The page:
Several of these posts on social media have gained traction and views over the past few days.These posts claim that China is “revamping” their social credit system to include their central bank digital currency (that is, digitally-issued currency by China’s central bank”). The claim suggests that across China, an individual’s social credit score will be used as a requirement for making digital purchases – even from their own bank accounts.
The posts are usually accompanied by videos of purchases being made at vending machines or unmanned stores using digital wallets WeChat or Alipay. The videos are typically in Mandarin with Mandarin subtitles and are not directly translated in the posts despite being used as evidence.While individuals in the video mention a “score” and have to confirm their identity through an app beforehand, a closer watch of the video shows that this is part of popular digital wallet WeChat’s own internal credit score system – not China’s social credit system.
WeChat users can gain or lose points in a system similar to credit rating. WeChat uses an AI-supported system to sweep an individual’s payment history, consumption patterns, and contractual obligations (among other factors) to produce a score. Users with a high enough score have access to services such as specific vending machines that operate on the trust-system or loan and rental services.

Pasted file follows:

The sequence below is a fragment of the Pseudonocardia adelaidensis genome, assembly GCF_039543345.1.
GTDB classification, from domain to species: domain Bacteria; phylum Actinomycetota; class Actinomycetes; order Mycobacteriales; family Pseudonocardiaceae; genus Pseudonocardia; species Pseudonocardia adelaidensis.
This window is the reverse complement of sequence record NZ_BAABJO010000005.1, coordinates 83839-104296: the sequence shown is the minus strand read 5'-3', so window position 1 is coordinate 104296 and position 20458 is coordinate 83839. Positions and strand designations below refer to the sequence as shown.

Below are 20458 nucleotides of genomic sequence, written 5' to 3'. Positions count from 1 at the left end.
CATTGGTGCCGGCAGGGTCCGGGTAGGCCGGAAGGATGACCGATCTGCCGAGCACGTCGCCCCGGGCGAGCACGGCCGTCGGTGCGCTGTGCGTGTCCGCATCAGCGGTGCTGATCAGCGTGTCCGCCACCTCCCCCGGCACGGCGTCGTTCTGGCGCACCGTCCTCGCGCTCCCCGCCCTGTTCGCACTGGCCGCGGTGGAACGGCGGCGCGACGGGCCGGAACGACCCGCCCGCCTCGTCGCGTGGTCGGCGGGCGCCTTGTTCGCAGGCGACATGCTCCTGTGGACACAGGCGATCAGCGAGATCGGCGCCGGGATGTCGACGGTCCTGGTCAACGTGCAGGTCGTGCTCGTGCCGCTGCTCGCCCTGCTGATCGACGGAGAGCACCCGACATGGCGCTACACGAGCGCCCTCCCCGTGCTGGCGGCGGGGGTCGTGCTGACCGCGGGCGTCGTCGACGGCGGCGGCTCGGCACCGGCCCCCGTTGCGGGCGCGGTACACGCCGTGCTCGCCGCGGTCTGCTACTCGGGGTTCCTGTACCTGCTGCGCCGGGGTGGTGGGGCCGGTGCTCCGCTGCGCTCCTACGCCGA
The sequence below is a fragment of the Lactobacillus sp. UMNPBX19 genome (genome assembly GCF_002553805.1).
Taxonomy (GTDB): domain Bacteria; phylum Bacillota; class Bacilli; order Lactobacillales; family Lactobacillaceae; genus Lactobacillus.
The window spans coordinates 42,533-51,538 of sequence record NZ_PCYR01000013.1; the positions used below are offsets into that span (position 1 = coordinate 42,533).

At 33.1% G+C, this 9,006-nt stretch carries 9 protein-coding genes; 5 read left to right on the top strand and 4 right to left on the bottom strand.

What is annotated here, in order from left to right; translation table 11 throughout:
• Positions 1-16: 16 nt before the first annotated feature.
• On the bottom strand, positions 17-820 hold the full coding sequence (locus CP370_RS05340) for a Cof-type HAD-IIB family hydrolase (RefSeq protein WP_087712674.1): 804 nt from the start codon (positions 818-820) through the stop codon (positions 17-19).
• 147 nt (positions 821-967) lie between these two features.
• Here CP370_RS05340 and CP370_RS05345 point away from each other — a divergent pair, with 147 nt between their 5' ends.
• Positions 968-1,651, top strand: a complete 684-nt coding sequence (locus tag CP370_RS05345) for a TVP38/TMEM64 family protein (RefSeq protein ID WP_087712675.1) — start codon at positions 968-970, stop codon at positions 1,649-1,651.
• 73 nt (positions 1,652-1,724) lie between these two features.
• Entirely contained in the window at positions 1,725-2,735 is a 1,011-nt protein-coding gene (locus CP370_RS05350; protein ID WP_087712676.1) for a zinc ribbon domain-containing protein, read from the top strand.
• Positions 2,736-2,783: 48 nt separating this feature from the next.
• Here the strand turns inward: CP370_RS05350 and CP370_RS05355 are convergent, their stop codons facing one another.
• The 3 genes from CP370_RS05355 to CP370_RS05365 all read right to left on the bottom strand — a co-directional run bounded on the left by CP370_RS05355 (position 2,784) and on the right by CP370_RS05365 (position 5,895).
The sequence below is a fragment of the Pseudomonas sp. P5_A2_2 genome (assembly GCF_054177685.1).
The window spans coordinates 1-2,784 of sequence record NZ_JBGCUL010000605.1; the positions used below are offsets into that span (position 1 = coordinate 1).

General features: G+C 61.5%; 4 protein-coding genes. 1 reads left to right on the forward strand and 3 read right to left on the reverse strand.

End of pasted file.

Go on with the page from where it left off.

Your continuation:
Reporting from 2020 shows that this credit score system was introduced three years ago and was not the even first of its kind to be implemented.This commercial credit score is not tied to China’s social credit system and only involves registered users of WeChat (who have specifically completed real-name verification and activated the system) using services provided by or affiliated to WeChat.
Therefore, the claim that China’s social credit system has a cut-off score that regulates vending machine use throughout the country and prevents access to an individual’s money is false.
While the claims typically have pockets of technically accurate information – for instance acknowledging WeChat or Alipay as payment methods – they misrepresent the private, commercial credit system as being a nationally implemented one, painting a false picture of China’s social credit score system and the way it operates.
Many believe that China’s social credit score system is a centralised and AI-based; tracking both offline and online activities and behaviours (using constant surveillance) to assign a single numerical score to each citizen. However, this is a misconception often perpetuated by inaccurate, speculative reporting and claims such as this one.
The Chinese social credit system can more accurately be described as a regulatory framework with different initiatives targeting different groups – businesses, corporations, citizens, government officials, and judiciaries. Although it does involve both rewards and blacklisting based on credit scores, businesses are the system’s primary focus. Individual behavioural monitoring or scoring is largely limited to legal transgressions such as criminal offences and tax or debt violations.
The system continues to be adapted and developed. As scholars and analysts have pointed out, it also remains a complicated set of policies and regulations which should not be oversimplified or mispresented into something it is not. Doing so not only spreads misinformation but hinders debate and discussion about the actual complex issues and potential concerns that do exist.